At the same time, the US manned space program has reached an existential crossroads. The shuttle is on its last legs, and its planned replacement, the Orion/Ares system won't be operational until at least 2015. The International Space Station could be "de-orbited"--allowed to burn up in the atmosphere--as early as 2016 if new funding and a renewed purpose aren't found. This is the context for a blue-ribbon panel that will advise the administration on NASA's future direction. Ambitious plans for a return to the moon and an eventual manned mission to Mars look vulnerable to budget concerns.
I would be remiss if I didn't also mention the enormous potential of space to contribute to solving our energy and environmental problems. Whether in the form of space-based solar power or potential deposits of exotic nuclear fuel on the moon, the long-term solutions to the earth's environmental challenges and resource needs must eventually capitalize on the boundless energy and materials available outside our atmosphere. I'm also mindful of the profoundly-expanded perspective that space exploration has provided us. The widely-recognized "Earthrise" photo from Apollo 8's trip around the moon in late 1968 probably did more to awaken our environmental consciousness than a thousand speeches and rallies.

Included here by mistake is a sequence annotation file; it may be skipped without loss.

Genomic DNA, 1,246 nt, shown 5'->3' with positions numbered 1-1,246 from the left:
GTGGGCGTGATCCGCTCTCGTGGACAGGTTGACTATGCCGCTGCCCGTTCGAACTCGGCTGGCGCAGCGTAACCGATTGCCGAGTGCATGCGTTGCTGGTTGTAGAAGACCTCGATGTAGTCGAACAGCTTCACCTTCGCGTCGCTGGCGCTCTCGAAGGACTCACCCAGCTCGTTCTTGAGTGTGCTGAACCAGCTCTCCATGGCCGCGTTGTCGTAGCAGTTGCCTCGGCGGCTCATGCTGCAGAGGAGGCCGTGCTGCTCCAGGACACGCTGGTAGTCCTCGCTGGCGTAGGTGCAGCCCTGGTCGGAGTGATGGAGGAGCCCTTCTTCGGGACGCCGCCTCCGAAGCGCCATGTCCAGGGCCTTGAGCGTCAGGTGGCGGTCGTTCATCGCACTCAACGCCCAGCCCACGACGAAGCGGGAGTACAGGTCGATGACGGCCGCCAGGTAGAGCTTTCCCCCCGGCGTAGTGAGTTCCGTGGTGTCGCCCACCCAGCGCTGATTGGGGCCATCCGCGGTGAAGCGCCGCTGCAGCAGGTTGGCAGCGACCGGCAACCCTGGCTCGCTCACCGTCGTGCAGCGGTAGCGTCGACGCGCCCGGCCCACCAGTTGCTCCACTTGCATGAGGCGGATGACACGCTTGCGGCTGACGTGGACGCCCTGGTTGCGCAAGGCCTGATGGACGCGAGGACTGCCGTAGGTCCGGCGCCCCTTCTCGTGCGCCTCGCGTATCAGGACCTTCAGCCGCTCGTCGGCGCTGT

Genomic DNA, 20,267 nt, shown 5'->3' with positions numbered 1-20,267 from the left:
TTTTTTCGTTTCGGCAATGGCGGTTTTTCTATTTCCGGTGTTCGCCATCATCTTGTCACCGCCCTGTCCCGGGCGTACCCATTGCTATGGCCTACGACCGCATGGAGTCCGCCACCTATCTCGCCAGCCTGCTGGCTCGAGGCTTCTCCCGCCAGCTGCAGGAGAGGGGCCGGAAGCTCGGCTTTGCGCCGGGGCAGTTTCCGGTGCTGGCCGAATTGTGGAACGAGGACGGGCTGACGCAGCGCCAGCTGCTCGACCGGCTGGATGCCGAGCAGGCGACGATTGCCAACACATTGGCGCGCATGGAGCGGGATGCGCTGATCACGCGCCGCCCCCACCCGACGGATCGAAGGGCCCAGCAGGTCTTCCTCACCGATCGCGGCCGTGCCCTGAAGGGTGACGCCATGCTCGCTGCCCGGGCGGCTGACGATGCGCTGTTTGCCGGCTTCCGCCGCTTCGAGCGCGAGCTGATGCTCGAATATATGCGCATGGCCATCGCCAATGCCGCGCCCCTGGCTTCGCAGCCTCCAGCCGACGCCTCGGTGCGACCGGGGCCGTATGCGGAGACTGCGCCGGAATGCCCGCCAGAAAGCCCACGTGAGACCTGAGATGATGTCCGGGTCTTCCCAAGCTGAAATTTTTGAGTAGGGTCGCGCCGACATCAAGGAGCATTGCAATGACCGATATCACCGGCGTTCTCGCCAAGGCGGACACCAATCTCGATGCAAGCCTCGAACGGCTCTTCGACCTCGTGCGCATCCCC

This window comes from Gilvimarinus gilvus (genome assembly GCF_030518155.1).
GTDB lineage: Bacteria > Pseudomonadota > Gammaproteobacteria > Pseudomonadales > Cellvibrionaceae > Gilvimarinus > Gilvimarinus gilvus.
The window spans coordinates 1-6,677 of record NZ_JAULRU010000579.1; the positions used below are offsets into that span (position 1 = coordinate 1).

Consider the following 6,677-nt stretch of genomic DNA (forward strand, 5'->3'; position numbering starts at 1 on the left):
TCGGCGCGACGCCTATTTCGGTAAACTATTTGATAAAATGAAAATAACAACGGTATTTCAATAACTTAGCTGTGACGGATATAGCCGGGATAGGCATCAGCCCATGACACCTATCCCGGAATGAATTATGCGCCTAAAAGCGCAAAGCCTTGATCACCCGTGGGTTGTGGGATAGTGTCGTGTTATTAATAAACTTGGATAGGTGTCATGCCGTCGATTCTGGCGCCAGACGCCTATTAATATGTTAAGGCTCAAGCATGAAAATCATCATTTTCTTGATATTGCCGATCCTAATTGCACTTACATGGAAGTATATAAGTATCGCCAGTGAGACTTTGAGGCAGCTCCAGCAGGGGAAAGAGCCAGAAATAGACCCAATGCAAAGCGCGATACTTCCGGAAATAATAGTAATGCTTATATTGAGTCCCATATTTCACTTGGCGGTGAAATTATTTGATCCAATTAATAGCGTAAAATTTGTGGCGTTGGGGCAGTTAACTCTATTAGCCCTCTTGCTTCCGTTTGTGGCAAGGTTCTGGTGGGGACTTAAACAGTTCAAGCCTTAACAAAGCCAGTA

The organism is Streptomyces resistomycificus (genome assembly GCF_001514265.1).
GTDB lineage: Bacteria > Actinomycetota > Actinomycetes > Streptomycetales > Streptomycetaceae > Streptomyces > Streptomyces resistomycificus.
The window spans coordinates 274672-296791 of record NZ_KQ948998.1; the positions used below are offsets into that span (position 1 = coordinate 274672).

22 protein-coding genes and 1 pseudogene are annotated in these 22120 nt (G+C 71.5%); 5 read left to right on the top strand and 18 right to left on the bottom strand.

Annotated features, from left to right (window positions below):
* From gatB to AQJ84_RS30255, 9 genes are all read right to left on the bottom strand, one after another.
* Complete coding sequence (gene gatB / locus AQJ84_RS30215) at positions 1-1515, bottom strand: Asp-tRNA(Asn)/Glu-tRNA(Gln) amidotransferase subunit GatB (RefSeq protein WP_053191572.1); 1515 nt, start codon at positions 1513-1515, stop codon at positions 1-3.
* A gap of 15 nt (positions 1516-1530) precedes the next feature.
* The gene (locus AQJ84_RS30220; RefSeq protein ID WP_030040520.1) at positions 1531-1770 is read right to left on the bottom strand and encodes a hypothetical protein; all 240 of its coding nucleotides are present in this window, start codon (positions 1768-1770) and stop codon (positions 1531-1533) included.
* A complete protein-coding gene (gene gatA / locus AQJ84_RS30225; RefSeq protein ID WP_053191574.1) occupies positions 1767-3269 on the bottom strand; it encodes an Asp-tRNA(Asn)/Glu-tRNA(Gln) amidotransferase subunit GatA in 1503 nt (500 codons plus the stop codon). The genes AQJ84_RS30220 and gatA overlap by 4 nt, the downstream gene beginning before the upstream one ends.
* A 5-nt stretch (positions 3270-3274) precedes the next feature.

With the economy sunk in a deep recession and the country grappling with the seemingly intractable issues of health care, gargantuan deficits, and a looming retirement crisis, I can't imagine a better time to recall a moment when we proved that we could accomplish almost anything, if we set our minds to it. I don't know how much the media intends to play up this anniversary. NASA certainly has big plans. Although 50th anniversaries tend to make bigger splashes, the ages of the Apollo 11 crew and the surviving scientists, engineers and others who made their journey possible preclude waiting another decade to stage a proper celebration of their achievement. I'm looking forward to explaining to my daughter just how thrilling it was to watch that first fuzzy broadcast from the moon.